So bringing back the Bankar dogs to protect the livestock also helps protect wolves and snow leopards because the nomads no longer feel that their only choice is to kill the predators.

Marco Polo returning from China.
He liked Bankhar so much that he brought one home with him.
This made him the first Westerner recorded as owning one.

So these organizations that are working to increase the number of Bankhar do that by finding healthy breeding pairs, then training the puppies to herd and protect livestock.  After that, the dogs are placed with deserving families, free of charge.

This means that in the end, everyone is happy, the Bankhar, the nomads, the livestock, the wolves, and the snow leopards.  You can't really ask for more happiness than that!

Monday, July 4, 2016


It is Independence Day, and that means it's time for my traditional blog entry about a made-in-America breed of dog.  This year I am going to tell you about the Redbone Coonhound, partly just because I like the name of the breed!

Of course, my first question was why any dog would be said to have red bones, since we all know that bones are white -- at least after you gnaw the meat off of them.  I was beginning to think that the mystery of the name would not be solved by my research, but finally I dug up the fact that one of the early developers of this breed was Peter Redbone of Tennessee.  Another early breeder was Mr. Redbone's contemporary, Georgia F.L. Birdsong of Georgia.  So I guess the dogs could have been called Birdsong Coonhounds, but somehow this does not sound like the name of serious hunting dogs.

So anyway, Redbones were developed from red-colored foxhounds that Scottish immigrants brought with them to Georgia in the late 18th century.  These were crossed with Irish-bred foxhounds and with bloodhounds.  The idea was to get dogs who could hunt prey that climbed trees, dogs who were unafraid of taking on animals such as raccoons, bears, and cougars, and who liked to swim if necessary.  Redbones are popular with hunters because of their speed and agility over all types of terrain, and because of their instinctual treeing of prey.

Wikipedia; Photo by Rcaa

As you might expect of a hound, Redbones are quite vocal.  In addition to their "normal" baying, they give out a special, emotional bay when they have an animal treed or cornered.  Hunters recognize this sound and can use it to locate the dogs and their prey.

Redbone Coonhounds have been bred to have solid red coats that are short and smooth against the body, but coarse enough to provide protection in dense underbrush.  The breed standard allows for a dark muzzle and a small amount of white on the chest and feet.  The body is typical of the coonhounds subgroup, with long, straight legs and a wide barrel chest.  The ears are long and drooping; the eyes are dark brown or hazel; and the dogs' expression is often said to be pleading.  The nose of a Redbone should always be black.

Males stand between 22 and 27 inches at the shoulder, with females from 21 to 26 inches.  The hounds' build should be lean, muscular, and well-proportioned.  Weights generally range from 46 to 70 pounds.   The AKC standard says, "The Redbone mingles handsome looks and an even temperament with a confident air and fine hunting talents."  The breed has been registered with the United Kennel Club since 1904 and the American Kennel Club since 2010.
Redbones make excellent companions and family pets, but are energetic dogs who need regular exercise.  They are eager to greet family members by leaping up and licking everyone.  The dogs should be taught not to knock people and small children over in their enthusiasm.  Redbones are good swimmers and love to join the family in the pool.  Because of their prey drive, they are usually not good with smaller animals such as cats.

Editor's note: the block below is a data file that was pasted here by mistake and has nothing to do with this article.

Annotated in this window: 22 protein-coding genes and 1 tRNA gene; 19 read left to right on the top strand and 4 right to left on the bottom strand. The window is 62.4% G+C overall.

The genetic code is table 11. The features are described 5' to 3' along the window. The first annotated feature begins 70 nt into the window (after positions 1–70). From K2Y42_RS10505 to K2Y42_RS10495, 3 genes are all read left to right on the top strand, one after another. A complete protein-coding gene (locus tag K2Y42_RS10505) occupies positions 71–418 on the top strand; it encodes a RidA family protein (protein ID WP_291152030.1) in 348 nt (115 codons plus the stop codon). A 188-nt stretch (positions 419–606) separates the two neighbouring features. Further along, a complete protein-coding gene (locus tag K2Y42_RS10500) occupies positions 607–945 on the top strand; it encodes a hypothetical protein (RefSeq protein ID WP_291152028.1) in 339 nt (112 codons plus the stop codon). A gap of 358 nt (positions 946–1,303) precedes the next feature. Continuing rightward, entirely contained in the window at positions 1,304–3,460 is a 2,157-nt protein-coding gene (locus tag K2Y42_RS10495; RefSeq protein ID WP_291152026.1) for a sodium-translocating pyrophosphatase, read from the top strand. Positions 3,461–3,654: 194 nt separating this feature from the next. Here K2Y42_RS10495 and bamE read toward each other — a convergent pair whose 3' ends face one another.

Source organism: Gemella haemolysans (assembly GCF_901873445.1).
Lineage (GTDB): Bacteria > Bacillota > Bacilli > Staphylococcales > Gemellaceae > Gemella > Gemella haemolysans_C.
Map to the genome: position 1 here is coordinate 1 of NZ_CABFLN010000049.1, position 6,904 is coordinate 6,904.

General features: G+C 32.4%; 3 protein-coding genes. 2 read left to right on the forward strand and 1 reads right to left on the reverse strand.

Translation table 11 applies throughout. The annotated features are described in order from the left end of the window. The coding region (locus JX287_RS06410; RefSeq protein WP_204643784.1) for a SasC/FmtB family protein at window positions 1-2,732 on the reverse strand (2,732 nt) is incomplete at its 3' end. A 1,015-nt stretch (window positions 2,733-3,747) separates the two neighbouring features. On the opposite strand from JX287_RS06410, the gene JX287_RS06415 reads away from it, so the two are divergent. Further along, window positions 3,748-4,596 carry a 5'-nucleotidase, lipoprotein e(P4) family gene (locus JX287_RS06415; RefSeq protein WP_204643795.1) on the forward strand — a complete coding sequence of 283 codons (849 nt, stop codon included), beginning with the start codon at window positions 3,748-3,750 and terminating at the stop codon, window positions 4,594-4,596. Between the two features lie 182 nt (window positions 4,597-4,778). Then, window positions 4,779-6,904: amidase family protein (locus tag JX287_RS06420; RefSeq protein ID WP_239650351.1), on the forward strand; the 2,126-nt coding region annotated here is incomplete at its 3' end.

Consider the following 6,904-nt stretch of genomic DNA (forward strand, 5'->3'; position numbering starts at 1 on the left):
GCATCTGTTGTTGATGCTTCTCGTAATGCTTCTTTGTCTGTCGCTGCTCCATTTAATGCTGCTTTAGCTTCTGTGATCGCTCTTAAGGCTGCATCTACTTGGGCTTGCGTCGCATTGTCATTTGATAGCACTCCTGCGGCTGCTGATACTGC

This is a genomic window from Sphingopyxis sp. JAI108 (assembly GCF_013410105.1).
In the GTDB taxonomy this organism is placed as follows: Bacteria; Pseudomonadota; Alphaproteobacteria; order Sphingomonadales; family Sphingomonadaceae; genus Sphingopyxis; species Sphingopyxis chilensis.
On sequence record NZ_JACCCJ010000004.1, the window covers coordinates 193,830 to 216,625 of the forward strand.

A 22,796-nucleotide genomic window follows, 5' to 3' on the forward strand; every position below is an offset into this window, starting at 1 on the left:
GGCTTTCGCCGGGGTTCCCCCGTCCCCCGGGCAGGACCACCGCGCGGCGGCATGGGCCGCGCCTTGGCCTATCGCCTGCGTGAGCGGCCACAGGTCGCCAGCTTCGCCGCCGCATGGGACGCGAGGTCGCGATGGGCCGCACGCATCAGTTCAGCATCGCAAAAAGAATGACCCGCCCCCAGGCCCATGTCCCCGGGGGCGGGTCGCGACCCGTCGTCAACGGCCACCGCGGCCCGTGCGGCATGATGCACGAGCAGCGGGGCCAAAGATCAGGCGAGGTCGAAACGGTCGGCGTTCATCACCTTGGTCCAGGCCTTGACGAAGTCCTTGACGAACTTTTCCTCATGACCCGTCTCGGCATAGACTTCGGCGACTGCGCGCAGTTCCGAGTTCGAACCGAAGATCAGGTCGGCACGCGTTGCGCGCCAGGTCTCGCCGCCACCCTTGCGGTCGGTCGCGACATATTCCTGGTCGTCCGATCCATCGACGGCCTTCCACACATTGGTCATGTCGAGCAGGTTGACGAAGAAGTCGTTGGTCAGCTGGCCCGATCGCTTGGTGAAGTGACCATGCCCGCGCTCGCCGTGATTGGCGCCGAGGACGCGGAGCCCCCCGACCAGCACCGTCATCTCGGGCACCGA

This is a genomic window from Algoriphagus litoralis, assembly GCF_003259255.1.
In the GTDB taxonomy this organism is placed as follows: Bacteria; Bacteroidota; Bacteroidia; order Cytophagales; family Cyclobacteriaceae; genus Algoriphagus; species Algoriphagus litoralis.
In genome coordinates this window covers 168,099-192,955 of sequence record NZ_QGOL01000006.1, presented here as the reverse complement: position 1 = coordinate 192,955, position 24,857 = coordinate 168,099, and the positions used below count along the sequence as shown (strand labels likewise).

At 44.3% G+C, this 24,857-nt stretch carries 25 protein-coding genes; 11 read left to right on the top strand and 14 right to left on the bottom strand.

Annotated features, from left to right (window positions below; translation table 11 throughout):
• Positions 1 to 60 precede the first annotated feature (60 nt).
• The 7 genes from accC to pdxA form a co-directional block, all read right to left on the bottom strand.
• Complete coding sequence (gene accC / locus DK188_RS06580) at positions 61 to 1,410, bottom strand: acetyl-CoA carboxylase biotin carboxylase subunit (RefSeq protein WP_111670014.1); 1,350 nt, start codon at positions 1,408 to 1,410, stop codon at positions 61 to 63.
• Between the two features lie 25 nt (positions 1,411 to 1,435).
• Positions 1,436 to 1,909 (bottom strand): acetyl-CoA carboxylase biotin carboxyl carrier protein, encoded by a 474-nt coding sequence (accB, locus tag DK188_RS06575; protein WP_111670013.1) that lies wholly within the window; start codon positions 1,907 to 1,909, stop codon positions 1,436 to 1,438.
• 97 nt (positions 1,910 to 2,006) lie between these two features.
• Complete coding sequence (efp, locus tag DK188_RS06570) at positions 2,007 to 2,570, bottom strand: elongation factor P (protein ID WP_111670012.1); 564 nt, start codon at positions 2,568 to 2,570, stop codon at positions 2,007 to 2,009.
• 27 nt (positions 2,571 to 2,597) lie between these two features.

I'm not even going to ask Mom if we can have a Redbone Coonhound because we have enough cat-chasing dogs here already -- namely, my crazy brothers Tristan and Marius.  Also, I am afraid that a Redbone might mistake one of us chihuahuas for prey and try to make us climb a tree, which is something I would definitely not be good at!

Thursday, June 30, 2016


If you have been paying attention at all, you might have noticed that there is a fad going on called "adult coloring books."  Of course, children have been coloring in coloring books for decades, and sometimes they allowed their parents to color in their books, too.  But mostly, coloring was a thing you did when you were a kid, and then you outgrew it.  Unless you became an artist.

All of the pictures in this blog entry are examples of coloring my mom has done.
She graciously allowed me to use them without paying any royalty fees.

But now, suddenly, adult humans have decided that coloring is something they want to spend time doing.  Dogs do not color, and there are two good reasons for this:  (1) dogs do not have opposable thumbs, and (2) dogs don't want to waste their energy doing something silly like coloring, when they could just take a nap.

Mom likes using colored pencils best.

Unfortunately, Mom has got all caught up in this coloring craze, so now she would rather waste an evening sitting in front of the TV, coloring, than helping me write in my blog.  I resent this.  And the other thing I resent is that although Mom will let me sit on her lap while she's coloring, she does not have any hands free to pet me.

This one is colored with crayons.

However, once Mom gets it into her head to do something, there is no arguing with her.  The best I can do is try to understand why she feels compelled to behave the way she does.  So I did some research, and what I learned was that some psychologists say coloring is a sort of "mindfulness technique" like meditation or yoga.  But the good part about coloring is that you don't have to get into any weird positions, like you do with yoga. 

Mom did this one with felt markers.

Coloring is supposed to slow down your heart rate and respiration and make you feel less stressed.  It loosens muscles and stimulates the brain.  Of course, if you ask me, there's nothing like a nice nap to loosen muscles, and if you dream about chasing squirrels, that is sure to stimulate your brain.  But as usual, nobody asked me.